Q. Why did you leave the navy?
A. The level of control was intolerable. It was driving me to distraction and beyond.

Q. Why are you such a loner?
A. It saves on Christmas presents.

Q. Why do you drink so much late at night?
A. Sleep comes easier if you remove the suit of armour first.

And there’s a bonus ball:

Q. Have you lived in these parts all your life?
A. Not yet. (I stole that one from Lee Evans. Couldn’t leave it out, but I dislike the number 6.)

Thursday, 17 July 2014

Misusing the B Word.

I wonder why we supposedly sophisticated moderns are so obsessed with the concept of ‘best.’ You see it all the time on YouTube. Best version ever is a depressingly common uploader’s bleat. What it really means, almost without exception, is ‘this is my favourite version.’

It seems to me that the adjective ‘best’ is rarely applicable to creative endeavours. It belongs where qualitative comparison is easily judged by simple, consensual criteria. The person who sprints the fastest is the best sprinter. The student who gets the highest marks in the maths exam is the best maths student (although, even there, other subjects might be considered less clear cut.)

But applying the principle to creative works is largely inappropriate, unless you happen to be comparing the poetry of a bunch of illiterate 11-year-olds with that of Keats, in which case the difference would be clearly demonstrable. It’s why I pay no attention whatsoever to those daft Oscars, and why, presumably, a few of the awards have been declined down the years. ‘Best Picture. Best Actor. Best Director.’ By what criteria do you judge a doughnut to be superior to a bagel? And why bother anyway?

Inevitably Taking Sides.

I just saw a photograph of some Palestinian children in tears and looking terrified. My barrier against such images is growing thin and ineffectual these days, and so they send me into a tailspin heading down towards the depths of despair.

We all know what I’m talking about, and please, please, don’t anybody tell me there are two sides to every story. Yes, I know there are, but sometimes the balance is so skewed in favour of the rich and powerful that you would have to be either terminally dumb or exclusively obsessed with pecuniary considerations (like several western banks and corporations which – directly or indirectly – foster the Israeli ‘cause’) not to see it. Some things are just so patently evil that you can’t simply sit on the fence.

On Wrongful Redistribution.

There was a poster in the window of one of the supermarkets in Ashbourne today, requesting donations to Food Aid for people in crisis. This sort of thing was supposed to have become history after the end of WWII when the welfare state was born. There was no Food Aid when I was a kid; there was no need for it.

Coincidentally, the last couple of decades have seen a substantial rise in the number of billionaires in Britain, all of them with more money than they can ever hope to spend, and most of them living abroad and/or salting their billions away in offshore bank accounts and investments where the taxman can’t get at it. (Thank you, JK Rowling. A rare exception.)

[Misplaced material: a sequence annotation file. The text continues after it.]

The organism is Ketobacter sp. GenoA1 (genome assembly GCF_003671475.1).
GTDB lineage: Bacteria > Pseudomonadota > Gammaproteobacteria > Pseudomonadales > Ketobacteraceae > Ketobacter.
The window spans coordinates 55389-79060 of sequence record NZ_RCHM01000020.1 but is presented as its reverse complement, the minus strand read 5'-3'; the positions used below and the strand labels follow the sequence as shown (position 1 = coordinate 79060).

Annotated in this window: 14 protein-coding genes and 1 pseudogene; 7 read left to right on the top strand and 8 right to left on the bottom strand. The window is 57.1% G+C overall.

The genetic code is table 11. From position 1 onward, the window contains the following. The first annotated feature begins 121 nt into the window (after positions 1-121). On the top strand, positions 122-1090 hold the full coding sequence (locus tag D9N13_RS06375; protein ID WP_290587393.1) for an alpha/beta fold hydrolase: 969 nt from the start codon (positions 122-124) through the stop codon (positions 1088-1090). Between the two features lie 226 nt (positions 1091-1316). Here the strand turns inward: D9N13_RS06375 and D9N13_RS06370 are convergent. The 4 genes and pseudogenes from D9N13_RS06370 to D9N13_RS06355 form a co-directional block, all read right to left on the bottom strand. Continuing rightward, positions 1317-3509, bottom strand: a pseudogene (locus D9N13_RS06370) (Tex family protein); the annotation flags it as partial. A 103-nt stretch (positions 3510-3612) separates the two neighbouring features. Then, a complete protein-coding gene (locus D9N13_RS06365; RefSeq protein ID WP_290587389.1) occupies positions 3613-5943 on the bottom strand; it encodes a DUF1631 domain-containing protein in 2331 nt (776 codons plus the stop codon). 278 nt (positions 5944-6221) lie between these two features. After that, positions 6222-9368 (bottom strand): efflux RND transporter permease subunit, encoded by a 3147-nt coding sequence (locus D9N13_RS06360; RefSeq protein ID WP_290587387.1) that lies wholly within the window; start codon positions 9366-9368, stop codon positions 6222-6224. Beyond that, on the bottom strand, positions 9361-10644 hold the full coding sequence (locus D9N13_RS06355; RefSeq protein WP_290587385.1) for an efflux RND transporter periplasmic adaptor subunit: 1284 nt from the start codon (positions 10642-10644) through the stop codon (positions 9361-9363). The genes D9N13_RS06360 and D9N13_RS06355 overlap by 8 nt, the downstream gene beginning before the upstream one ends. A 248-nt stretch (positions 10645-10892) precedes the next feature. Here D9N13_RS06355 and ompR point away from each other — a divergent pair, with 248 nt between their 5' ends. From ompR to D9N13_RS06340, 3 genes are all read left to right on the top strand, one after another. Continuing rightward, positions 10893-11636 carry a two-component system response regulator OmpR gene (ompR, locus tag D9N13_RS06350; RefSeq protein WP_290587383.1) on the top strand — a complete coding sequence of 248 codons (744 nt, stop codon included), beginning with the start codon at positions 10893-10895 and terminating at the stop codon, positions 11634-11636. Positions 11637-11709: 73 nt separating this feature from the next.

So how did we get here? How did we come to grant Mrs Thatcher’s wish for ‘a return to Victorian values?’ You tell me.

Meanwhile, the present government avers that the way to reduce welfare dependency is to reduce welfare expenditure. Clearly a case of criminal insanity, but they’re getting away with it. Mr Cameron has just had a cabinet reshuffle and a few ministers have been replaced. It seems to me that Mr Cameron and his whole entourage should be sectioned under the Mental Health Act.

*  *  *

I should be making silly posts at this time of night, not going off into rants. Blame the government.

Wednesday, 16 July 2014

Summer Evening Notes.

Another one of the few things I never tire of in life is the sight of midges dancing in the shafts of sunlight shining through trees. It’s quite warm here at the moment and we had a little light rain this afternoon, so there was lots of dancing going on when the sun came out again this evening.

Talking of sunlight, the view to the Weaver Hills was in the High Romantic tradition again. There were still some grey shower clouds drifting across them with beams of sunlight breaking through the gaps. In consequence, the hills were ever washed with moving pools of soft sunshine. A classic image, but no Arthurian knights riding down to Camelot.

The hemlock has had a short flowering season this year. If my memory serves me right, hemlock usually blooms all through high summer from June to August. This year it’s gone to seed already, and the verges are full of brown stems topped with dry husks. I wonder whether it bodes something. We shall see.

Another Term Coined.

Avoid loud and aggressive persons, they are vexatious to the spirit’
~ Desiderata.

I encountered some in Ashbourne today: three men – a teenager and two others around thirty. They were yawping, hollering and swaggering as such people do, not offering any obvious physical menace, but just being objectionable.